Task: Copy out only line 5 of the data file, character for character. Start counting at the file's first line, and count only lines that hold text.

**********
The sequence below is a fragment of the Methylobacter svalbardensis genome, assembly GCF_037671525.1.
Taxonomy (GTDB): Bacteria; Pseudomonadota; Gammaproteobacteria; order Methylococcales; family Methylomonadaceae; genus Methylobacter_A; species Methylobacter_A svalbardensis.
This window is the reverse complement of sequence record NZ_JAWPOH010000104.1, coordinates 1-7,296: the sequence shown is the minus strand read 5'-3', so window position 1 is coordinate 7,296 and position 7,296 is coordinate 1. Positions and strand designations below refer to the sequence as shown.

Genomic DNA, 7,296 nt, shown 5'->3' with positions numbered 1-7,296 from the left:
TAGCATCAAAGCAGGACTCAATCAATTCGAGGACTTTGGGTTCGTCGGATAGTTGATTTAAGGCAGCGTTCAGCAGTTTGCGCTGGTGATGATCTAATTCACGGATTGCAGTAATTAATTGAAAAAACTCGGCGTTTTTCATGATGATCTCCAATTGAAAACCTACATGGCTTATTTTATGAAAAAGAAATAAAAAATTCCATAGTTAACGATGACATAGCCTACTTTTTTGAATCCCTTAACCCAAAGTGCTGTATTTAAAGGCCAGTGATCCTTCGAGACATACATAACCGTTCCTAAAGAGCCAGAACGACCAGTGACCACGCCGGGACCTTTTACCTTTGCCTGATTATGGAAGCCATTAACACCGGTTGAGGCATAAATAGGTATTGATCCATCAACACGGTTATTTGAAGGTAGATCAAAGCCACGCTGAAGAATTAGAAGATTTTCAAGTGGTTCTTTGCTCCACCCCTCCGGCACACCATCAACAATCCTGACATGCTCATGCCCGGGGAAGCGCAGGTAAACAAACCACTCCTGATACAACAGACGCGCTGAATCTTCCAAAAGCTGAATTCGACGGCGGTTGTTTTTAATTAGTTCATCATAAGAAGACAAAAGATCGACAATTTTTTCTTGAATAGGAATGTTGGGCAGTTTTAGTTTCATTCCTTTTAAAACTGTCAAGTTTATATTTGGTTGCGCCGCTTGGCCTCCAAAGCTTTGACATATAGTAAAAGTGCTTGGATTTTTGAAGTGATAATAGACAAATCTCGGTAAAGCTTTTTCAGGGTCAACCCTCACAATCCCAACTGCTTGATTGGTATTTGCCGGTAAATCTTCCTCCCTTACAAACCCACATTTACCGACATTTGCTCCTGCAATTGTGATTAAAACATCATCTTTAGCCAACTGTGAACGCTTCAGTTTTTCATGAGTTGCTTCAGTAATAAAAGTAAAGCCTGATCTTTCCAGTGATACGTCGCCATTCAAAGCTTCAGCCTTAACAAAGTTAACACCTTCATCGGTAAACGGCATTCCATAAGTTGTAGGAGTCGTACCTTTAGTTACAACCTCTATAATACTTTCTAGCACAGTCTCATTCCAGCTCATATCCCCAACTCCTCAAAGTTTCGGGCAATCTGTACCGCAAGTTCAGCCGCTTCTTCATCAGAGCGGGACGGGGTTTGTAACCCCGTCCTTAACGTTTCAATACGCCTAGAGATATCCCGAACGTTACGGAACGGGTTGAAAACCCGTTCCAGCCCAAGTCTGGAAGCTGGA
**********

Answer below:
TAGCATCAAAGCAGGACTCAATCAATTCGAGGACTTTGGGTTCGTCGGATAGTTGATTTAAGGCAGCGTTCAGCAGTTTGCGCTGGTGATGATCTAATTCACGGATTGCAGTAATTAATTGAAAAAACTCGGCGTTTTTCATGATGATCTCCAATTGAAAACCTACATGGCTTATTTTATGAAAAAGAAATAAAAAATTCCATAGTTAACGATGACATAGCCTACTTTTTTGAATCCCTTAACCCAAAGTGCTGTATTTAAAGGCCAGTGATCCTTCGAGACATACATAACCGTTCCTAAAGAGCCAGAACGACCAGTGACCACGCCGGGACCTTTTACCTTTGCCTGATTATGGAAGCCATTAACACCGGTTGAGGCATAAATAGGTATTGATCCATCAACACGGTTATTTGAAGGTAGATCAAAGCCACGCTGAAGAATTAGAAGATTTTCAAGTGGTTCTTTGCTCCACCCCTCCGGCACACCATCAACAATCCTGACATGCTCATGCCCGGGGAAGCGCAGGTAAACAAACCACTCCTGATACAACAGACGCGCTGAATCTTCCAAAAGCTGAATTCGACGGCGGTTGTTTTTAATTAGTTCATCATAAGAAGACAAAAGATCGACAATTTTTTCTTGAATAGGAATGTTGGGCAGTTTTAGTTTCATTCCTTTTAAAACTGTCAAGTTTATATTTGGTTGCGCCGCTTGGCCTCCAAAGCTTTGACATATAGTAAAAGTGCTTGGATTTTTGAAGTGATAATAGACAAATCTCGGTAAAGCTTTTTCAGGGTCAACCCTCACAATCCCAACTGCTTGATTGGTATTTGCCGGTAAATCTTCCTCCCTTACAAACCCACATTTACCGACATTTGCTCCTGCAATTGTGATTAAAACATCATCTTTAGCCAACTGTGAACGCTTCAGTTTTTCATGAGTTGCTTCAGTAATAAAAGTAAAGCCTGATCTTTCCAGTGATACGTCGCCATTCAAAGCTTCAGCCTTAACAAAGTTAACACCTTCATCGGTAAACGGCATTCCATAAGTTGTAGGAGTCGTACCTTTAGTTACAACCTCTATAATACTTTCTAGCACAGTCTCATTCCAGCTCATATCCCCAACTCCTCAAAGTTTCGGGCAATCTGTACCGCAAGTTCAGCCGCTTCTTCATCAGAGCGGGACGGGGTTTGTAACCCCGTCCTTAACGTTTCAATACGCCTAGAGATATCCCGAACGTTACGGAACGGGTTGAAAACCCGTTCCAGCCCAAGTCTGGAAGCTGGA